The World Cup's Winning Eleven

Illustration for article titled The World Cup's Winning Eleven

In The Land of the Rising Sun, Pro Evolution Soccer is known as Winning Eleven. Ironic, as the Japanese national team traditionally hasn't been winning. Until recently, that is.

One of the key reasons why Winning Eleven has been so popular in Japan is the attention to detail for the Japanese players — players which are typically glossed over in FIFA games from Electronic Arts. FIFA has accurate character models for the most popular and well known players, and the Japanese team does not typically fall under that. Konami's Winning Eleven (AKA Pro Evolution Soccer) prominently showcases Japanese players. Winning Eleven has used both Japanese and international players to promote the game, but has paid specific care to the domestic favorites, getting their hairstyles and facial features right. (Obvious: This is a game made by Japanese developers!)

Winning Eleven started out as a J. League soccer game with its first PlayStation title in 1995 and Winning Eleven 5 was released abroad as Pro Evolution Soccer in 2001.


The J. League itself was founded only a few years earlier in 1992 out of a semi-professional soccer league. Japan finally played in its first World Cup in 1998, after almost qualifying for the 1994. That isn't to say soccer is brand new to Japan. The game has been played competitively in Japan since the pre-World War II era, and it even took a bronze medal in the Mexico City Summer Olympics in 1968.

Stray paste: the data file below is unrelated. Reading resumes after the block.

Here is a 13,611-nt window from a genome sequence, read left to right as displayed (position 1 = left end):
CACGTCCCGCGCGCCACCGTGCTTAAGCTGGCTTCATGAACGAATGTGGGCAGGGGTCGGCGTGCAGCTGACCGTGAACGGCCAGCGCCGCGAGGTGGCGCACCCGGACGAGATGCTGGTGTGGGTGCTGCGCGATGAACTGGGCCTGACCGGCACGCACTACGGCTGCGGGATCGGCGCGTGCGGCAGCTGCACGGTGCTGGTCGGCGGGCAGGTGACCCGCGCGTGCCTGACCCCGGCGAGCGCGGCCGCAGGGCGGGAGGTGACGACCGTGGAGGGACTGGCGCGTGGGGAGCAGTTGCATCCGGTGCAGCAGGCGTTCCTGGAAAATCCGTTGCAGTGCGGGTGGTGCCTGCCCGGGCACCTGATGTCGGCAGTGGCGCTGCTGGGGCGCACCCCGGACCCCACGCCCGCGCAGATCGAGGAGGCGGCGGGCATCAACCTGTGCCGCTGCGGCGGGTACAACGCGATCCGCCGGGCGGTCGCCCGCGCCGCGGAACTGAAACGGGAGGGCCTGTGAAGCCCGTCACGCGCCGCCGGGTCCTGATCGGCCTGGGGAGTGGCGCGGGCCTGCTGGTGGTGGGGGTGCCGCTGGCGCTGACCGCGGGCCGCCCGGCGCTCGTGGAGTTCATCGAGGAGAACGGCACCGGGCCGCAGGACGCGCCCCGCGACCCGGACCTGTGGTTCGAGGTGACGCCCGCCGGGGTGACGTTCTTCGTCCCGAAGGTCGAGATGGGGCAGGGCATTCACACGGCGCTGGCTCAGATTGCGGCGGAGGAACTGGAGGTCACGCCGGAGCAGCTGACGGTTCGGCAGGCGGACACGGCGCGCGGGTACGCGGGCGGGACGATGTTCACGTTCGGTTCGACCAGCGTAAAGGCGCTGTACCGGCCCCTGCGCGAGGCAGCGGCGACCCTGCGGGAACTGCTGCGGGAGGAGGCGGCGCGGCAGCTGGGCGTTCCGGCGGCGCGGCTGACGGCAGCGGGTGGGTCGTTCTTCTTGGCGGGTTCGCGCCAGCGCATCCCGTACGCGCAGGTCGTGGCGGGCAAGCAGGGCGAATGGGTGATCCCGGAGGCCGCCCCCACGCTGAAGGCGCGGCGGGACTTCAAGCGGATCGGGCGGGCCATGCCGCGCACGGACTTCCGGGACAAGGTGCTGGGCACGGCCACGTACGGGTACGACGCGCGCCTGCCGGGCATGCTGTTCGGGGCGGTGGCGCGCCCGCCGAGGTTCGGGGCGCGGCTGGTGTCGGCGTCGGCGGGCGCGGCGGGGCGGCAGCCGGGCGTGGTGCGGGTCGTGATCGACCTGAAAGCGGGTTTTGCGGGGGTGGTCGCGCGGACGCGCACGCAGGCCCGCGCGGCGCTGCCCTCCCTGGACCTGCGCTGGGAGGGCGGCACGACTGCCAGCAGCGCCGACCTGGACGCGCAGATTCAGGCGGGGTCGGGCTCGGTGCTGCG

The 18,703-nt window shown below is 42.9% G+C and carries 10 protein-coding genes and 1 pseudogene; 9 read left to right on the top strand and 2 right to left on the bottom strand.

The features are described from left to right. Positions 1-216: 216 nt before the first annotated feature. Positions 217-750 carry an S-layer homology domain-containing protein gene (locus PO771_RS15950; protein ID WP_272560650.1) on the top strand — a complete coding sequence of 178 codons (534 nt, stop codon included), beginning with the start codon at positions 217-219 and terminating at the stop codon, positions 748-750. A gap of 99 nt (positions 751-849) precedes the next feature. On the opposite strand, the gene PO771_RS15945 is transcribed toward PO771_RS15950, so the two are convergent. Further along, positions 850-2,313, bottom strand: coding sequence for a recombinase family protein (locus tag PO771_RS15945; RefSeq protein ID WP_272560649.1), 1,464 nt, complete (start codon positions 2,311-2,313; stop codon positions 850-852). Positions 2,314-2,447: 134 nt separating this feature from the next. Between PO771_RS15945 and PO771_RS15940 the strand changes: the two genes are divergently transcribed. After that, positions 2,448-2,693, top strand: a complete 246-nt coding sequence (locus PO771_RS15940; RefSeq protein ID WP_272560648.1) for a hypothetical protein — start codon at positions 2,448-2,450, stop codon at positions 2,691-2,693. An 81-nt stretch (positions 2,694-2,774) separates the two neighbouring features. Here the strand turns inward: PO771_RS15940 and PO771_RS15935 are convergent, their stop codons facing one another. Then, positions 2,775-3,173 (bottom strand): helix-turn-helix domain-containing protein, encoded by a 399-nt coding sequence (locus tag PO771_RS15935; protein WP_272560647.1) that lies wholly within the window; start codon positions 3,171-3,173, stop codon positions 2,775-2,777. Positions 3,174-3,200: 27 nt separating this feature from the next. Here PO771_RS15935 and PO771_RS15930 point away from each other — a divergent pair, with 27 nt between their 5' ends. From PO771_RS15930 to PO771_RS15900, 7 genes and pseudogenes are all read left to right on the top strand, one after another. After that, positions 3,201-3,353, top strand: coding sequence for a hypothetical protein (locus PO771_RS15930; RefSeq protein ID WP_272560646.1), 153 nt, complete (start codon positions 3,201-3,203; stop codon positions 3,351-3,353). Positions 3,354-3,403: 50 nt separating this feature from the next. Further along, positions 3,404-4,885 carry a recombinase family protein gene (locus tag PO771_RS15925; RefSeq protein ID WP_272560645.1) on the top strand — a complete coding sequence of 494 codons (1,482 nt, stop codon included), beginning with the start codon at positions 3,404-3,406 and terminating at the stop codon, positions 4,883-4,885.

Granted, the Japanese national team has been very successful in Asia, but many Japanese fans see Europe and South America as the most formidable competitors. And the Japanese national team got clobbered in its first World Cup outing in 1998. While hosting the World Cup with South Korea in 2002, the country did fair better, but Japan seemed more concerned about hooligan fans descending on Japan to watch games and cause havoc than actually ascending through the tournament.

(The Osaka City office building my wife worked in actually had a warning about hooligans!)

The team didn't fair better in the 2006 World Cup, but has been playing spectacularly this year in South Africa. Last night's game was amazing. This World Cup is starting to proves just how Japan's "Samurai Blue" is winning eleven material.

Illustration for article titled The World Cup's Winning Eleven

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Don't Konami have exclusive likeness rights to the J-League, the Japanese national team, and all its players though?

It'd explain why I've never seen their teams playable in any other game without some serious modding. Football Manager 2010 has it hard-coded so you can NEVER manage Japan, and the J-League isn't playable either.